Since getting customers and subscribers in the first place takes a lot effort, you don’t want to just let them go, so instead use an email to win them back. It needs to be compelling enough to hold their interest and have a subject line that grabs their attention from the start. Let your creativity go wild to create an email that lets them know they’ve been missed and what’s new since they last visited your site. Include new products they may like, tips on how to use a service, or once again, even an email-only discount can help get people back to shopping.
The stats here are pretty compelling to help encourage you to try out an email type that could be successful with your subscribers and customers. While using new emails isn’t a guarantee that your subscribers will find a renewed sense of interest in your business, they can make a positive impact. Any time you have more interest in your emails you’ll have more opens and clicks, and they’ll lead to more sales. As with all things related to email marketing, you don’t want to make all these changes overnight. Start slow and keep an eye on your metrics to make sure your numbers keep going up.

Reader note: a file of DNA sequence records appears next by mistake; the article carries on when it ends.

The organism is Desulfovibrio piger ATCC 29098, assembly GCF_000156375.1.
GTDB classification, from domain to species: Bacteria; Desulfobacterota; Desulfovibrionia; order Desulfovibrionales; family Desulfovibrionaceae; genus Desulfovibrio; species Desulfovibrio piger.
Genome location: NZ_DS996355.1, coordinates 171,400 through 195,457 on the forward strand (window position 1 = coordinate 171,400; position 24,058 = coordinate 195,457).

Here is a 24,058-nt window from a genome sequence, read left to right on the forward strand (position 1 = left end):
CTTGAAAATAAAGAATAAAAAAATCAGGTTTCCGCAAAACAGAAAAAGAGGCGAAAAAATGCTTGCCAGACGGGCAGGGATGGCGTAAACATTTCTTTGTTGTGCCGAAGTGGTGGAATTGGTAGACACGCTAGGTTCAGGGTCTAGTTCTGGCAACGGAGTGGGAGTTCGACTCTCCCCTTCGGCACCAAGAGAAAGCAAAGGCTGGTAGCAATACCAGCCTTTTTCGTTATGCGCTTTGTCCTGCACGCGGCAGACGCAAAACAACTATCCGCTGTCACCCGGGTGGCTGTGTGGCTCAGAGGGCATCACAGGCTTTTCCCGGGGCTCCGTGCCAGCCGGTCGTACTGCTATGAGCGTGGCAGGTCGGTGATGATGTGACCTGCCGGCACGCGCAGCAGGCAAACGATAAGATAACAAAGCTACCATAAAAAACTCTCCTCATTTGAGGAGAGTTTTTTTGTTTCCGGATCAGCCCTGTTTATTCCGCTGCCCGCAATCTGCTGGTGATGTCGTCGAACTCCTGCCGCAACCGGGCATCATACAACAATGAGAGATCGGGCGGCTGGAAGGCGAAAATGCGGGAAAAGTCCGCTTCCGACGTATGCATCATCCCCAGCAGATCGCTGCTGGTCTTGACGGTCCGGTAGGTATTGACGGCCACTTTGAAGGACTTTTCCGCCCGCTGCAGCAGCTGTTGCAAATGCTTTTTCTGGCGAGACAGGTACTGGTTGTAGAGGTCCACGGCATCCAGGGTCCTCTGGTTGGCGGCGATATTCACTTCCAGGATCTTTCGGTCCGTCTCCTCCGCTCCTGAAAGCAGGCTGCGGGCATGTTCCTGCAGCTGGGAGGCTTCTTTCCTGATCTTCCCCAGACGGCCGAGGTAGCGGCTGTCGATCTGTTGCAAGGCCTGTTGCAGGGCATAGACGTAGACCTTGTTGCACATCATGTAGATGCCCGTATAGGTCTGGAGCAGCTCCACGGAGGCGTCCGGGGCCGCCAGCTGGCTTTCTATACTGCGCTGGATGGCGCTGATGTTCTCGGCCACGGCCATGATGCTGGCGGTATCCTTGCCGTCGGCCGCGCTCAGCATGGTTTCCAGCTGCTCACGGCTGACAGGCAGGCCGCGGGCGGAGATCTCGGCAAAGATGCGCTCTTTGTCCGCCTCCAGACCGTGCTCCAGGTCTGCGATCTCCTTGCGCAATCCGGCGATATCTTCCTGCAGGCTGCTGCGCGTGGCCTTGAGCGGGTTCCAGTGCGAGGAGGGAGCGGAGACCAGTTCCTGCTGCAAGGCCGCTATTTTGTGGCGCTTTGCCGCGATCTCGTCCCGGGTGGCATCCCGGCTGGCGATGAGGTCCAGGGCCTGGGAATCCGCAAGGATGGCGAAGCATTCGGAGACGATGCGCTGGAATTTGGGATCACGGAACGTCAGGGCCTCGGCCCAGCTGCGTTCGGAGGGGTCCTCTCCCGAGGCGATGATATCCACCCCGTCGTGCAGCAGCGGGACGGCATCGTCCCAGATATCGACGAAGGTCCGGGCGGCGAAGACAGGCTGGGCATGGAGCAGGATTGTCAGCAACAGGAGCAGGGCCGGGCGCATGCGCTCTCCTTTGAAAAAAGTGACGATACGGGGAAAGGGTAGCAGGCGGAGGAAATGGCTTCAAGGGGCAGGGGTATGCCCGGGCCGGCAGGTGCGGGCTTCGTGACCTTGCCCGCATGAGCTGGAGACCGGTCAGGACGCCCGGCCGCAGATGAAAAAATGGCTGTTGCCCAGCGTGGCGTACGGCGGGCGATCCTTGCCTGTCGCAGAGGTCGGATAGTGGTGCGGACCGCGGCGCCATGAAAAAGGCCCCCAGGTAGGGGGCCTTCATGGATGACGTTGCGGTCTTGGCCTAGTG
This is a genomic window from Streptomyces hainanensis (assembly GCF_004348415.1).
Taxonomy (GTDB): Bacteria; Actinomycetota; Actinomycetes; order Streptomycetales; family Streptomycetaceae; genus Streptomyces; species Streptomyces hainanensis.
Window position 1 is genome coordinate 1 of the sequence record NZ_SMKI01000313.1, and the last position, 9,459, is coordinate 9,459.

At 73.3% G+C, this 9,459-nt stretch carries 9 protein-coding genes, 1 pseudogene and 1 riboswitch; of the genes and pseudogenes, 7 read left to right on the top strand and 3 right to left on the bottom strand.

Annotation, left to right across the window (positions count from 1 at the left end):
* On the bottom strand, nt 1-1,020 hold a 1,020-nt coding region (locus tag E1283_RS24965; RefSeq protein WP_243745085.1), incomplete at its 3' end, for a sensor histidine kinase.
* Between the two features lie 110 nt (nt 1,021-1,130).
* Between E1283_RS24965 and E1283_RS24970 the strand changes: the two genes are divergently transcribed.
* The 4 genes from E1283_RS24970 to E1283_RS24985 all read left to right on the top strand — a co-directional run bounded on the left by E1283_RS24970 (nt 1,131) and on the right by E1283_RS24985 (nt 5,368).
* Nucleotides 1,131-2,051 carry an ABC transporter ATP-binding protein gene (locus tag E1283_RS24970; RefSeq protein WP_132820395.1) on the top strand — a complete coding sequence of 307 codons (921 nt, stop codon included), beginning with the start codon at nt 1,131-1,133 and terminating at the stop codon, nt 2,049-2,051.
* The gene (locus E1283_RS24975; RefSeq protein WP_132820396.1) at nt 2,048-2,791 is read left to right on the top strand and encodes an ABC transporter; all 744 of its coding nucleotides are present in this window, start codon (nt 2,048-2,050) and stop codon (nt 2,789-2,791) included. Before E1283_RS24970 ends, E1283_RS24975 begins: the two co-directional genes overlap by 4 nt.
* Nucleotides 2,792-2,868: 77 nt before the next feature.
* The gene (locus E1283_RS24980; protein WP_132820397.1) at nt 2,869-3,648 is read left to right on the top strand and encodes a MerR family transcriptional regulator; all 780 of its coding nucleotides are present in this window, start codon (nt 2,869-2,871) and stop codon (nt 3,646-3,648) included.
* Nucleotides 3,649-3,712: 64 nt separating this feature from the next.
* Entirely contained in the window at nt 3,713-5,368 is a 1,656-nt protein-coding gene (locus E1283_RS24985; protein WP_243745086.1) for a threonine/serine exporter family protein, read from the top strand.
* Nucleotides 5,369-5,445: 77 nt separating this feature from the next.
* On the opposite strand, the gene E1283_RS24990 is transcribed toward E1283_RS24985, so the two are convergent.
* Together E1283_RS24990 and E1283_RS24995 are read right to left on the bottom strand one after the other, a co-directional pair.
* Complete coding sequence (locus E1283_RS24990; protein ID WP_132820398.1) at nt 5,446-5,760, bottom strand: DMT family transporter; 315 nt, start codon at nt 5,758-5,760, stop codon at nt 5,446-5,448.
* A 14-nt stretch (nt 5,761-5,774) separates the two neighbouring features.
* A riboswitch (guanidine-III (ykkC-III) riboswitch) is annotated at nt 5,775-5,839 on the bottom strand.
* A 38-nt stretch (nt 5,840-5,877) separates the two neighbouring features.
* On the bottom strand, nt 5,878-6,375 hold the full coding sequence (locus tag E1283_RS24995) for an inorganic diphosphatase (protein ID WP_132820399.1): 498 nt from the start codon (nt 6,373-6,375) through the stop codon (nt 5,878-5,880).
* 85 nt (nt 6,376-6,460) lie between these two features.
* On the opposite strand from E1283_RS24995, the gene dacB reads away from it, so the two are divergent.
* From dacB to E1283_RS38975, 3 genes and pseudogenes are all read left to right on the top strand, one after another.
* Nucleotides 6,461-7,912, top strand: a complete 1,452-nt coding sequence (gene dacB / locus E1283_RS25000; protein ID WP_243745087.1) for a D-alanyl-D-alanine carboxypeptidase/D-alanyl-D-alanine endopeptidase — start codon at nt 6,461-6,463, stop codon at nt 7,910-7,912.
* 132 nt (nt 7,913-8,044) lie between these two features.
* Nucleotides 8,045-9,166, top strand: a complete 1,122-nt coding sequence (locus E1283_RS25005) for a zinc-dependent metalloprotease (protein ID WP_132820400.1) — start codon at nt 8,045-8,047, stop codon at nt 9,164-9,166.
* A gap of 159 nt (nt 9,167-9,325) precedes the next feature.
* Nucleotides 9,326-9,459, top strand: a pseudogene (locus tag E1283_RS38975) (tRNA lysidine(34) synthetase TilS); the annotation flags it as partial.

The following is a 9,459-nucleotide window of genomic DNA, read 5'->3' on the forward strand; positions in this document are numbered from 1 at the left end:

Deciding the right phrase to handle different situations can be very tasking. As a correspondent, you are directly involved in critical day-to-day interactions via email. This makes your ability to craft good email messages, using the perfect phrases and clauses, tangential to your business success.
There is a book by Meryl Runion that will help you to a great extent:
Perfect Phrases for Office Professionals: Hundreds of ready-to-use phrases for getting respect, recognition, and results in today’s workplace
Overall, this book will greatly improve your communication skills. It will also help you easily clarify assignments with your manager or projects with your clients as well as guide you in handling the inevitable complaints that sometimes follow sales of products or services.